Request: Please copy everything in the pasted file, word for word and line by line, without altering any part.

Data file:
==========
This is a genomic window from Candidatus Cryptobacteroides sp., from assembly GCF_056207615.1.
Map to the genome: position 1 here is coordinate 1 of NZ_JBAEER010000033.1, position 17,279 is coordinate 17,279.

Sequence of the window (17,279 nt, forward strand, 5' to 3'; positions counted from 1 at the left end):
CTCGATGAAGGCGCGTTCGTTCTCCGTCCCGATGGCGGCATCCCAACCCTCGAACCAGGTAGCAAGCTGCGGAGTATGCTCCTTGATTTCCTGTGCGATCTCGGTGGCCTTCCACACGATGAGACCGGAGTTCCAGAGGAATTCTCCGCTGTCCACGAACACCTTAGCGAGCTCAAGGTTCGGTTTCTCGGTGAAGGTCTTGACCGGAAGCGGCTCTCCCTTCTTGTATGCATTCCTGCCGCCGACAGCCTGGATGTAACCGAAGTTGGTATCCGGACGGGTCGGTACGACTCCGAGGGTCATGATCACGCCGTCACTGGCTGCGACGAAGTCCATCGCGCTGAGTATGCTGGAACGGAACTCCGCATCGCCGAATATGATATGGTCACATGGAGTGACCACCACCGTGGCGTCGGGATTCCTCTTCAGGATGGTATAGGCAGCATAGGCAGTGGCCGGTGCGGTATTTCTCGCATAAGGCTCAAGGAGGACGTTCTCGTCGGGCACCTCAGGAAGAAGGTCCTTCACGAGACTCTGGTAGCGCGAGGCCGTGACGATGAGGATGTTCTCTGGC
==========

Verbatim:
This is a genomic window from Candidatus Cryptobacteroides sp., from assembly GCF_056207615.1.
Map to the genome: position 1 here is coordinate 1 of NZ_JBAEER010000033.1, position 17,279 is coordinate 17,279.

Sequence of the window (17,279 nt, forward strand, 5' to 3'; positions counted from 1 at the left end):
CTCGATGAAGGCGCGTTCGTTCTCCGTCCCGATGGCGGCATCCCAACCCTCGAACCAGGTAGCAAGCTGCGGAGTATGCTCCTTGATTTCCTGTGCGATCTCGGTGGCCTTCCACACGATGAGACCGGAGTTCCAGAGGAATTCTCCGCTGTCCACGAACACCTTAGCGAGCTCAAGGTTCGGTTTCTCGGTGAAGGTCTTGACCGGAAGCGGCTCTCCCTTCTTGTATGCATTCCTGCCGCCGACAGCCTGGATGTAACCGAAGTTGGTATCCGGACGGGTCGGTACGACTCCGAGGGTCATGATCACGCCGTCACTGGCTGCGACGAAGTCCATCGCGCTGAGTATGCTGGAACGGAACTCCGCATCGCCGAATATGATATGGTCACATGGAGTGACCACCACCGTGGCGTCGGGATTCCTCTTCAGGATGGTATAGGCAGCATAGGCAGTGGCCGGTGCGGTATTTCTCGCATAAGGCTCAAGGAGGACGTTCTCGTCGGGCACCTCAGGAAGAAGGTCCTTCACGAGACTCTGGTAGCGCGAGGCCGTGACGATGAGGATGTTCTCTGGC